The 2014-expedition will search for the specific areas of eel spawning and investigate how the spawning could be affected by climate-dependent fronts and ocean currents. Further they will look into the questions: why the eel spawns in the Sargasso Sea, which route the eel larvae take back to Europe, and what they feed on during their long migration. The eel spawn in an area where warm subtropical and colder northern waters meet, and the researchers will examine whether climate change leading to higher temperatures of subtropical waters, could affect eel larvae survival and thus the numbers of larvae returning to Europe.
The expedition research project will examine:
- The extent of the spawning area – do the spawning eel congregate in specific areas?
- How water masses and ocean currents affect eel egg and larval transport
- Whether presence of eel can be determined on the basis of DNA remains present in the water
- Whether larval transport is directed to areas of particularly good feeding conditions
- What are the food items of eel during the early stages?
- Larval swimming behaviour
- Larval growth and the growth of their potential food source
- The production of potential food sources – how many are consumed and how many sink to the bottom of the ocean?
- The condition of the eels spawning in the Sargasso Sea (assuming it is possible to catch an adult eel)
- Whether larval survival is linked to climate change and whether there has been a climate change influencing the spawning area conditions during the past 20 years.
- 28 February: Departure from Hirtshals, Denmark.
- 14 March: Arrival in Bermuda, where participants will board.
- 15 March–6 April: First period of fieldwork starting from and returning to Bermuda. About half of the work will take place in the Bermuda Triangle.
- 7–22 April: Second period of fieldwork from Bermuda to the Azores.
- 23 April–5 May: Third period of fieldwork, where after Dana returns to Hirtshals. During the home voyage, researchers will take samples and fish for eel juveniles to chart their return route to Europe.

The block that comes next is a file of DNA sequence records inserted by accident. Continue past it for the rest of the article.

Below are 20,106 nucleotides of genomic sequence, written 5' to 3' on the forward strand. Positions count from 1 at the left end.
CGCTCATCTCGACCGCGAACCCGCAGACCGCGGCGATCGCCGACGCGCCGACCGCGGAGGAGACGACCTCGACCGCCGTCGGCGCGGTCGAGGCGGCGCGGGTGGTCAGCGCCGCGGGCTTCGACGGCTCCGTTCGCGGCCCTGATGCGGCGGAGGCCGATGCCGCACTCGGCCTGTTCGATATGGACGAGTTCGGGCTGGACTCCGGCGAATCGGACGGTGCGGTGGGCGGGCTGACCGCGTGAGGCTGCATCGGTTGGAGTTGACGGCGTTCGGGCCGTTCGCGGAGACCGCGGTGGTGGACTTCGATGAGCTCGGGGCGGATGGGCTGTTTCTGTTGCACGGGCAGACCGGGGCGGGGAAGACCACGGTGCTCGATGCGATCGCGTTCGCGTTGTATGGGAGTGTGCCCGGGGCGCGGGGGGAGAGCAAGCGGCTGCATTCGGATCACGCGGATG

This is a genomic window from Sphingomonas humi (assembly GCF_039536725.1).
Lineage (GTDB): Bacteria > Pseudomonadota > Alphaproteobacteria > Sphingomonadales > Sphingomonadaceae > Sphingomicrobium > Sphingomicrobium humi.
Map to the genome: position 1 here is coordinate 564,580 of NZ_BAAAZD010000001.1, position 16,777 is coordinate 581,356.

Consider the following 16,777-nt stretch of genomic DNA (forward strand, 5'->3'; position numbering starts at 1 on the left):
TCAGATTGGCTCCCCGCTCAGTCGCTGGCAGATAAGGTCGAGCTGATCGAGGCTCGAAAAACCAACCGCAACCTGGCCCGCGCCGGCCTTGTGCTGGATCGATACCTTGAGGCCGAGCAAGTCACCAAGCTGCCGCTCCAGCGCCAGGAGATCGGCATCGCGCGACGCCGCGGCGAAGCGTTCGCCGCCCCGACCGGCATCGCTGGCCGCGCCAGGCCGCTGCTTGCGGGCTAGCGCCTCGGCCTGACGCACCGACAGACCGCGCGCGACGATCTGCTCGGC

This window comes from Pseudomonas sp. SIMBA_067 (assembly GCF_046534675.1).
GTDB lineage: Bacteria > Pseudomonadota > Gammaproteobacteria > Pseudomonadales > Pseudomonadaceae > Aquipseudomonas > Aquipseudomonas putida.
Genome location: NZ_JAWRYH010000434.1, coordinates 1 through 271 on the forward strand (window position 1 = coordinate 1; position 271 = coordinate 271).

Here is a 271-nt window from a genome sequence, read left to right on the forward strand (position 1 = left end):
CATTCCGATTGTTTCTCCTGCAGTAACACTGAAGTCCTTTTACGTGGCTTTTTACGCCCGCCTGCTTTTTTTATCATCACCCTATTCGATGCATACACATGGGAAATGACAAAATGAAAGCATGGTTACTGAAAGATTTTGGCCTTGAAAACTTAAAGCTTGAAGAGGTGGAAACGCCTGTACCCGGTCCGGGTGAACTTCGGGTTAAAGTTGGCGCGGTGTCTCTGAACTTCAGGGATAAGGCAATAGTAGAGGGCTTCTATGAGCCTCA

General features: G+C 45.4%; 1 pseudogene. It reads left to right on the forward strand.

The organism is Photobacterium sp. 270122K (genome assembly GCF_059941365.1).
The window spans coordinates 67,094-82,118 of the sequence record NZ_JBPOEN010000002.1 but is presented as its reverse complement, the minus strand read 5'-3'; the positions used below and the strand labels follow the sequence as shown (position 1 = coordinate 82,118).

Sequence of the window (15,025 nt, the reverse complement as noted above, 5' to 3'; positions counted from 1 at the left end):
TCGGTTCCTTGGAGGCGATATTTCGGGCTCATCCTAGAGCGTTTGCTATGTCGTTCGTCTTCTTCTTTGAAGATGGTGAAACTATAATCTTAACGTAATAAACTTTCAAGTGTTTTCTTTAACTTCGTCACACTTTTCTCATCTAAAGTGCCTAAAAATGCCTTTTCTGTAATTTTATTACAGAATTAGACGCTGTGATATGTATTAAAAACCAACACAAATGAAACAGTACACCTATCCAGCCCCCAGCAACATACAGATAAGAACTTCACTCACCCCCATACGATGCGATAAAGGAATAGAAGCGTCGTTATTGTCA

The marine research vessel, Dana is owned by DTU and based in Hirtshals, Denmark. Dana is 78 metres long, with a draught of 5.7 metres. Dana is Denmark's largest marine research vessel and the only ocean-going Danish research ship. The ship was built in 1980–81 at Dannebrog Shipyard in Aarhus and constructed specifically for marine research. On board, there are five wet and dry laboratories equipped with a wide range of scientific instruments. In addition, Dana features a comprehensive range of equipment for trawling and water and seabed sampling. The vessel can accommodate 38 people, including a crew of 12–15.
Amazing life of the European eel
The European eel spawns in the Sargasso Sea. As the eel larvae grow, they drift back towards Europe, gradually metamorphosing into so-called glass eels which are transparent and approx. five centimetres long. These make their way up rivers, streams and lakes or remain in shallow coastal waters. In fresh water, they change colour, their sides and belly taking on a brownish-yellow hue – hence they become yellow eels. On reaching sexual maturity after 5-15 years, the yellow eel changes colour once again – this time to black or grey with a white or glossy belly. Now known as the silver eel, it measures 33-100 cm in length. At the beginning of September, the adult European eels leave their foraging area in Europe, heading for the Atlantic Ocean to begin the 6,000 kilometre journey to the Sargasso Sea to spawn.